During the Middle Ages, when the feudal system was in full vigor, the holders of seigniorial lands (who were technically styled vassals), whether nobles or not, were constantly associated with the seignior in the government of the seigniory. That was, in fact, the principal condition of their tenure. They were bound by their titles not only to follow their seignior in arms, but to assist him, for a given time each year, in rendering justice in his court, and administering the government of the seigniory. Seigniorial courts were the mainspring of feudal government; they figure in all the old laws of Europe, and I have found marked traces of them in many parts of Germany even in our own time. A learned feudist, Edme de Fréminville, who thought proper, thirty years before the Revolution, to write a voluminous work on feudal rights and the renewal of court rolls, informs us that he has seen “many seigniorial titles by which the vassals bound themselves to attend, every fortnight, at the seignior’s court, there to sit, jointly with him or his judge in ordinary, in judgment upon disputes and lawsuits between the people of the seigniory.” He adds, that he has “found as many as eighty, a hundred and fifty, and even two hundred vassals, a great proportion of whom were roturiers, pledged to this service in a seigniory.” This I quote, not as a proof of the custom—such evidence abounds—but as an instance of the early and long-continued association of the peasantry with men of rank. They were constantly engaged together in the transaction of the same business. What the seigniorial courts did for small rural landholders, the Provincial States, and, at a later period, the States-General, effected for the middle class in cities.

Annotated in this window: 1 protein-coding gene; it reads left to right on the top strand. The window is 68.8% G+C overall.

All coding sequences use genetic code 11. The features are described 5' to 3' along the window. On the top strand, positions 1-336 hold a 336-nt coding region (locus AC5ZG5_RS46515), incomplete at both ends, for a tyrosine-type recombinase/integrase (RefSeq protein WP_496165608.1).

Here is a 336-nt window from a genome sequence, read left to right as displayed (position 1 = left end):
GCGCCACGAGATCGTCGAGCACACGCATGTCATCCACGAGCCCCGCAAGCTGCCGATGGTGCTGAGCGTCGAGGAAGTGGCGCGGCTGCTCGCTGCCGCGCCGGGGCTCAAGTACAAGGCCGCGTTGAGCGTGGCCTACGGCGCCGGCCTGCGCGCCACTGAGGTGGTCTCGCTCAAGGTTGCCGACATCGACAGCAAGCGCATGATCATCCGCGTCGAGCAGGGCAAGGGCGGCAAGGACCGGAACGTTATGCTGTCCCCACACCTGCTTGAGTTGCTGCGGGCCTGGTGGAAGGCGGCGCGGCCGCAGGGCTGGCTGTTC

It is impossible to read the extant records of the States-General and Provincial States of the fourteenth century without being amazed at the weight and power exercised by the Third Estate in these assemblies.